Physicians and health policy experts have long assumed that doctors are driven to practice defensive medicine because they fear being sued for malpractice. But a recent study of what happened in states that made it more difficult to sue some physicians casts doubt on that assumption.
The study examines the impact of changes in the behavior of emergency department (ED) physicians following the reform of malpractice laws in in three states: Texas, which in 2003 changed its malpractice standard for emergency care to “willful and wanton negligence;” and Georgia and South Carolina, which changed their standards to “gross negligence” in 2005.“From a legal standpoint, these two standards are considered synonymous and are widely considered to be a very high bar for plaintiffs,” the study’s authors write.
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The researchers looked at the numbers of computed tomography and magnetic resonance imaging procedures and inpatient admissions ED physicians ordered for a random sample of Medicare fee-for-service patients in the three states between 1997 and 2011. They focused on the imaging procedures because ED physicians frequently self-report them as examples of defensive medicine practices. Researchers also studied per-visit charges as a proxy for the intensity of the level of services provided to the patients.
The authors then compared patient-level outcomes before and after passage of malpractice reform both among the three reform states and in surrounding states, with the goal of isolating the specific impact of the reform legislation from other trends and from patient characteristics. The goal was to arrive at what the authors term “policy-attributable changes” in ED physician behavior.
After subjecting the data to regression analysis, the researchers found no decrease in rates of CT or MRI use or hospital admission in any of the three reform states, and no reduction in per-visit charges in Texas or South Carolina. Georgia experienced a 3.6% reduction in per-visit charges.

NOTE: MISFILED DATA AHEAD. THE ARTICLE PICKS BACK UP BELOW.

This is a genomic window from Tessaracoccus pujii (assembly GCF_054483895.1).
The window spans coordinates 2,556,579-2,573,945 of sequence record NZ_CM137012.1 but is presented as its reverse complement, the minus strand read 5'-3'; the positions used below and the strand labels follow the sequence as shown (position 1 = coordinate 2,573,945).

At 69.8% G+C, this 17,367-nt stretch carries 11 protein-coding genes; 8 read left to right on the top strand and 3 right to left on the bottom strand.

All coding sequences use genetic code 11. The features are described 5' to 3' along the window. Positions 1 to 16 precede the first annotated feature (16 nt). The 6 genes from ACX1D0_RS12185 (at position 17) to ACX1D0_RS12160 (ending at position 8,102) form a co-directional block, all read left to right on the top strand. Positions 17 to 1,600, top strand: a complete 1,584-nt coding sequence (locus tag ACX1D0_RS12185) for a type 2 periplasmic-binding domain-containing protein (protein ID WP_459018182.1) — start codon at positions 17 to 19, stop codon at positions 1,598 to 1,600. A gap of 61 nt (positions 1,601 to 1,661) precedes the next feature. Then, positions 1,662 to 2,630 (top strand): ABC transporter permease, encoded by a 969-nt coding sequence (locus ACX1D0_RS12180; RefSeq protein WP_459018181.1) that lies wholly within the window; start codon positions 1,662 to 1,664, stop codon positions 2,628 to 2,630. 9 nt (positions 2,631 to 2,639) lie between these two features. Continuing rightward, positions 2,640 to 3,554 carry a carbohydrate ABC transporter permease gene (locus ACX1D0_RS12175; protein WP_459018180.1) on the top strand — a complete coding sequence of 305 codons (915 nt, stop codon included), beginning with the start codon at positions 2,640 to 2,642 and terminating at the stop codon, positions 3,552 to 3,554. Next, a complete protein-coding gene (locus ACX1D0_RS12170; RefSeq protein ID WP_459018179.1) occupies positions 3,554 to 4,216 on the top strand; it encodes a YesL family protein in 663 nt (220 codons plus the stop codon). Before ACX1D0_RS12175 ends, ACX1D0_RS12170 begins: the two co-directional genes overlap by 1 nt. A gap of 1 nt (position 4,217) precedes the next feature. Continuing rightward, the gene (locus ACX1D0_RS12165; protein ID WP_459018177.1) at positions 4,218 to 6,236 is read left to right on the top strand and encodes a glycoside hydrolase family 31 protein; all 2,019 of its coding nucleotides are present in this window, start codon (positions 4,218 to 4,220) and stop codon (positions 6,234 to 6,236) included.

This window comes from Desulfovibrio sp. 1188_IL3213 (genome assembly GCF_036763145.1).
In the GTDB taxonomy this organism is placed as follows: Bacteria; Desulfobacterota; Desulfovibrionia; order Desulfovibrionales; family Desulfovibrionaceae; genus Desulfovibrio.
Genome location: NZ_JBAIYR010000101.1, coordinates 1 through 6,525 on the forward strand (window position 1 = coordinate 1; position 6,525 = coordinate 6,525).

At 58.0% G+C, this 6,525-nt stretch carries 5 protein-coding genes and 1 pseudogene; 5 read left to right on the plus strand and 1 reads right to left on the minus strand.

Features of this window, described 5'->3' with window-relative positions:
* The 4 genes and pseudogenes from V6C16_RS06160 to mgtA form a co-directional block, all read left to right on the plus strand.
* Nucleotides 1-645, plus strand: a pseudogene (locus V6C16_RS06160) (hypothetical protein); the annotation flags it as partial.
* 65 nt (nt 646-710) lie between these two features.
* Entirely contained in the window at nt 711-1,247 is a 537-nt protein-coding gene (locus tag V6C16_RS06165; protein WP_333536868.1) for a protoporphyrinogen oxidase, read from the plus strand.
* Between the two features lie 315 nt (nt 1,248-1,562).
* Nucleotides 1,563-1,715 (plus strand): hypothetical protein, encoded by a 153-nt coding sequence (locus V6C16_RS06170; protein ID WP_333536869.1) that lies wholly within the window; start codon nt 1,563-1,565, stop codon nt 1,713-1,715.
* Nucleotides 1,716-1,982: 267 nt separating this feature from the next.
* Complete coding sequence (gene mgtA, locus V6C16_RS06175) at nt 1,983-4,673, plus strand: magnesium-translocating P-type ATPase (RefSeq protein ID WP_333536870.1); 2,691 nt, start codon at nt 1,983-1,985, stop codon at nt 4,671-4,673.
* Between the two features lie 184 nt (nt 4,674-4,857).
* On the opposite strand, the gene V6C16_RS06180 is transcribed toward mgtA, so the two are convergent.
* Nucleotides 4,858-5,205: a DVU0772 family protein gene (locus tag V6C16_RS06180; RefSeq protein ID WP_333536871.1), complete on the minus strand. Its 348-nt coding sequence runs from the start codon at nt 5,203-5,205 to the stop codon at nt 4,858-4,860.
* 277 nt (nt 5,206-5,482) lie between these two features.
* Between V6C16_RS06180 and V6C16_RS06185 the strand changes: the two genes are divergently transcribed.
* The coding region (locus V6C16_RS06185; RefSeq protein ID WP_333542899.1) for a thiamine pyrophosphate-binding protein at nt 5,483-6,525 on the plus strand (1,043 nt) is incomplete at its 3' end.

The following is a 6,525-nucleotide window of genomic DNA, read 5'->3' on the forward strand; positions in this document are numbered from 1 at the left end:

The authors note that ED physicians frequently cite the use of advanced imaging as example of a defensive medicine practice. “Our results challenge the validity of these assertions, or at least suggest that the use of emergency department imaging is unlikely to be affected by malpractice reform alone,” they write.
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Although the study focused on ED physicians, the results have wider implications for the debate over shielding doctors from malpractice suits would reduce defensive medicine practices, and thereby reduce the nation’s overall medical costs, says Daniel Waxman, MD, PhD, the lead author and an adjunct natural scientist at the RAND Corporation. “People have said over and over that malpractice reform is an important way to save money, and I think the interesting part of this study suggests that’s a blind alley,” Waxman says.
The study, “The Effect of Malpractice Reform on Emergency Department Care,” appears in the October 16 issue of the New England Journal of Medicine.